Symptoms

STD symptoms vary, some are obvious, some are hardly noticeable, and some STDs show no symptoms at all. This means the only way you can be totally sure of your status is to get tested. Most STDs are treatable or manageable, but not without professional help.

If a partner tells you that you may have an STD, or if you have noticed any of the symptoms below, you should see a doctor immediately.

HIV/AIDS

Most people with HIV don’t feel sick right after becoming infected. However, some people may notice flu-like symptoms within a few weeks of infection.

Because symptoms may not appear for years after infection, you can't rely on them to know if you have HIV or not. The only sure way to know your HIV status is to get tested.

STDs

Bacterial Vaginosis

This is not an STD, but it is something that should be treated. It causes a smelly vaginal discharge that may resemble a “fishy” smell and may become stronger after sex. Some women may have a white or gray discharge. Many have no symptoms.

More information about bacterial vaginosis


Chlamydia

An estimated 50 to 70 percent of women and 30 percent of men with chlamydia have no symptoms. If you do have symptoms, they may include:

Women

  • Bleeding between periods
  • Unusual discharge from the vagina
  • Itching or swelling of the vaginal area
  • Painful or frequent urination
  • Stomach or abdominal pains
  • Slight fever

Men

  • Discharge or drip from the penis
  • Painful or frequent urination
  • Itching and/or burning around the opening of the penis
  • Pain or swelling of the testicles

More information about chlamydia | Chlamydia Fact Sheet | Chlamydia Brochure


Gonorrhea

Most women and many men with gonorrhea have no symptoms. If you do have symptoms, they may include:

Women

  • Discharge (drip, pus) from the vagina or anus
  • Bleeding between periods
  • Burning or pain when urinating
  • Pain in the lower belly, lower back pain
  • Anal/rectal pain and itching
  • Sore throat

Men

  • Discharge (drip, pus) from the penis or anus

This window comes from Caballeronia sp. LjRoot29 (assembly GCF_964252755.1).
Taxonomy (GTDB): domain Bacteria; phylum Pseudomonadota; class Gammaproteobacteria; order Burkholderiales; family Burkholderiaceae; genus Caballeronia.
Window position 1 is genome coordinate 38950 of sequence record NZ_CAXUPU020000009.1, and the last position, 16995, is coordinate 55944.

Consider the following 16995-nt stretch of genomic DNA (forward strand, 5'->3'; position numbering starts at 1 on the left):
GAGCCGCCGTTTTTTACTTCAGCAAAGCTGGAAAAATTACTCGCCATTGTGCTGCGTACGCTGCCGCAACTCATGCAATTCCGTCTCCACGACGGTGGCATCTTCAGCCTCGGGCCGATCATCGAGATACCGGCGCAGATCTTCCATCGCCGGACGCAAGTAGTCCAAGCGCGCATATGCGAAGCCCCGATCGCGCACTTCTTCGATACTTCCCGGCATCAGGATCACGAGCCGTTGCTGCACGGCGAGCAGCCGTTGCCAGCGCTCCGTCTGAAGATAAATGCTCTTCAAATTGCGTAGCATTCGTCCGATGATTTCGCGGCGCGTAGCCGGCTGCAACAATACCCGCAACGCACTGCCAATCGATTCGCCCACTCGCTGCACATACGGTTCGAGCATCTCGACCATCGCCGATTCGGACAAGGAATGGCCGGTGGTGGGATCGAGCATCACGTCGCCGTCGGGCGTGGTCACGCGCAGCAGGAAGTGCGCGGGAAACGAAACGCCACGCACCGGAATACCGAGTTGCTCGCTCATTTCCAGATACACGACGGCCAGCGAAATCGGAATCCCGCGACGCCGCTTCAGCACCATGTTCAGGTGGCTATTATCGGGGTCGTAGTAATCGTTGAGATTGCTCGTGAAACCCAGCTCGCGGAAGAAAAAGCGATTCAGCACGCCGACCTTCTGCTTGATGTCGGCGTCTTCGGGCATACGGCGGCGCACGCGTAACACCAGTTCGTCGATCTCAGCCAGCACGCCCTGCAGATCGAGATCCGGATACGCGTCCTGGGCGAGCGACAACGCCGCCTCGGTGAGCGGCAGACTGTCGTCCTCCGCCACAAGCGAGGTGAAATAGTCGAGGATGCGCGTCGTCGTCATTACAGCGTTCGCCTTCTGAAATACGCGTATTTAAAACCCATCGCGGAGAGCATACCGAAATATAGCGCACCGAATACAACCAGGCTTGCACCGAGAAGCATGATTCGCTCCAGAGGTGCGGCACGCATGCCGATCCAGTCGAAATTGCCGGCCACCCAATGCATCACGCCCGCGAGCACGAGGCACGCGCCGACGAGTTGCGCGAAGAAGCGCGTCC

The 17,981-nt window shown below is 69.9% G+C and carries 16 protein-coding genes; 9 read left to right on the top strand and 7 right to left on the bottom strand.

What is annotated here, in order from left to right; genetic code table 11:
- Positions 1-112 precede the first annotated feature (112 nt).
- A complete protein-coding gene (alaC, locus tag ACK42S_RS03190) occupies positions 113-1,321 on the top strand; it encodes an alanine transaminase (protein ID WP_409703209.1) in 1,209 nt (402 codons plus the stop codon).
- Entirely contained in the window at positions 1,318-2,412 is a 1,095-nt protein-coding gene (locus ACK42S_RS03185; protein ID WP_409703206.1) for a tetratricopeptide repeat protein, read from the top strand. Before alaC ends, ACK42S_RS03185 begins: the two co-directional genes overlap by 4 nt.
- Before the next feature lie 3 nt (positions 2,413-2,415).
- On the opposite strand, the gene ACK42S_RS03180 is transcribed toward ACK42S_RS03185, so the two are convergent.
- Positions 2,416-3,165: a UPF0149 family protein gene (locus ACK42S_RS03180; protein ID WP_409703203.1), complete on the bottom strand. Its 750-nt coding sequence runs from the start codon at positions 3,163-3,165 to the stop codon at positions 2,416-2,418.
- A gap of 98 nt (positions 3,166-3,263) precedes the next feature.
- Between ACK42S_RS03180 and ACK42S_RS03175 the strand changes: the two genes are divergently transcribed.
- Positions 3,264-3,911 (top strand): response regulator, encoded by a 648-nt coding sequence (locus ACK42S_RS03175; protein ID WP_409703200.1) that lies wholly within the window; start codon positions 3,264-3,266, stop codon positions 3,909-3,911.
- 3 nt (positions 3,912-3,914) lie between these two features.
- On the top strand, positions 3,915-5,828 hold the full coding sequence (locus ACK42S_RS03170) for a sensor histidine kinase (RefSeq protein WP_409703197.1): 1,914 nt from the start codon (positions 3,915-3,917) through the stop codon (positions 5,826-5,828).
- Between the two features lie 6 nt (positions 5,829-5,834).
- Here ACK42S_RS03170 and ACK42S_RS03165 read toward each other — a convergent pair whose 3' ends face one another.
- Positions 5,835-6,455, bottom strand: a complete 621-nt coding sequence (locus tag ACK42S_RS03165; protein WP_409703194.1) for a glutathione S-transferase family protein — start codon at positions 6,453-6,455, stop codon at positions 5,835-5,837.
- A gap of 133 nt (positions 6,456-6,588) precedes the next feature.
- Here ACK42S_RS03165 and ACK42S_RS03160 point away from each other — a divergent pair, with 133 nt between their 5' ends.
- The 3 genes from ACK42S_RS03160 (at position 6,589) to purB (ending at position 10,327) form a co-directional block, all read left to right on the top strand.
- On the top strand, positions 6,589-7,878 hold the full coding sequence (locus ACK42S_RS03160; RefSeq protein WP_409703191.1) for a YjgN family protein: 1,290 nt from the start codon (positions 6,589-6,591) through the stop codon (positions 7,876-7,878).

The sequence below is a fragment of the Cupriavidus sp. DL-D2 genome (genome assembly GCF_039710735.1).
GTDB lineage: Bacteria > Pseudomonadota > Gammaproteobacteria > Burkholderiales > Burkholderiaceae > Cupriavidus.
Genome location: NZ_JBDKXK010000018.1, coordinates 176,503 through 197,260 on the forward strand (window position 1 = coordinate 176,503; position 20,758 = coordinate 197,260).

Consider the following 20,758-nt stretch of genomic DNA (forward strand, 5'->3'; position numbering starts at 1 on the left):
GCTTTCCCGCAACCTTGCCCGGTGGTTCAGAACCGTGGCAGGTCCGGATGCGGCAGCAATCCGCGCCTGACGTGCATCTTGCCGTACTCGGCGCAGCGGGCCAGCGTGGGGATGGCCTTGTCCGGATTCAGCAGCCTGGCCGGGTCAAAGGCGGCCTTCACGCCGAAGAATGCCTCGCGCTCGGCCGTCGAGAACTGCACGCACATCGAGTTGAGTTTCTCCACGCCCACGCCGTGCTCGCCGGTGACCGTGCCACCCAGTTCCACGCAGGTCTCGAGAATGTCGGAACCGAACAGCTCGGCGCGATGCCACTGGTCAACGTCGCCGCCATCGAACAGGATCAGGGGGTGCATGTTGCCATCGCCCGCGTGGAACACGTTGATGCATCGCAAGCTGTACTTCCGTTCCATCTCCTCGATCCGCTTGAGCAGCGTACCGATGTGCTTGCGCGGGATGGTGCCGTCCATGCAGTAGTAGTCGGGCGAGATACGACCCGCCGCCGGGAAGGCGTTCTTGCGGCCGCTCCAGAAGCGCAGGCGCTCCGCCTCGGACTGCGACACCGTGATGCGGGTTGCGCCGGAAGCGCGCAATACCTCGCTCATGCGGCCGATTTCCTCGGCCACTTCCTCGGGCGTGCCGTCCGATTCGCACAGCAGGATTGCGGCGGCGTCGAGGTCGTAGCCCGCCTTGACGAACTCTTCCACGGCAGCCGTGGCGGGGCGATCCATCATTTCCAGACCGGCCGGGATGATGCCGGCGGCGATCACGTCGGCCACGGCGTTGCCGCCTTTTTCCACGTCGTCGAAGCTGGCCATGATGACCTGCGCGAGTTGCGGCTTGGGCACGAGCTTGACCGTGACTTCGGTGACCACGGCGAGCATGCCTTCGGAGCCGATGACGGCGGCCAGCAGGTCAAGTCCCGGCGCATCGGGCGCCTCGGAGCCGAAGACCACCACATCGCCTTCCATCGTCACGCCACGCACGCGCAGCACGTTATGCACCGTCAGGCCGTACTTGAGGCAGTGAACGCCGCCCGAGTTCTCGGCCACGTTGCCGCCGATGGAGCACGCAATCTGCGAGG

• Burning or pain when urinating (peeing)
  • Frequent urination
  • Anal/rectal pain and itching
  • Sore throat

More information about gonorrhea | Gonorrhea Fact Sheet | Gonorrhea Brochure


Hepatitis (Viral)

Many people (especially young children) have no symptoms after getting infected with viral hepatitis.

Persons with hepatitis A may suddenly become ill, experiencing jaundice, fatigue, nausea, vomiting, abdominal pain, dark urine, light stools, and fever.

Hepatitis B, hepatitis D, and hepatitis E may cause mild flu-like symptoms, dark urine, light stools, jaundice, fatigue, and fever.

Most people infected with the hepatitis C virus do not have symptoms. If symptoms are present, they are generally mild flu-like symptoms, dark urine, light stools, jaundice, fatigue, and fever.


Herpes (Genital)

The first symptoms of genital herpes often appear within two weeks, but this can vary widely.

Symptoms may include:

  • Sores, bumps, blisters, or a rash in the genital area
  • Pain or itching around the genitals, buttocks, or legs
  • Itching or burning during urination
  • Swollen lymph nodes in the groin
  • Fever, headache, or fatigue

This first “outbreak” of herpes will usually last 2-4 weeks, but this may vary. Some people have very painful symptoms during their first outbreak. Others may not notice symptoms at all. Many people have repeat outbreaks from time to time. The symptoms of repeat outbreaks are often milder than those of the first outbreak and tend to occur in the same place. Repeat outbreaks are hard to predict. However, they may be related to stress, diet, illness, menstruation, and sunburn.

More information about genital herpes | Genital Herpes Fact Sheet | Genital Herpes Brochure


Human Papillomavirus (HPV)

Human papillomavirus (HPV) infection is the most common STD in the U.S. Most sexually active people will have HPV at some point in their lives. There are many different types of HPV.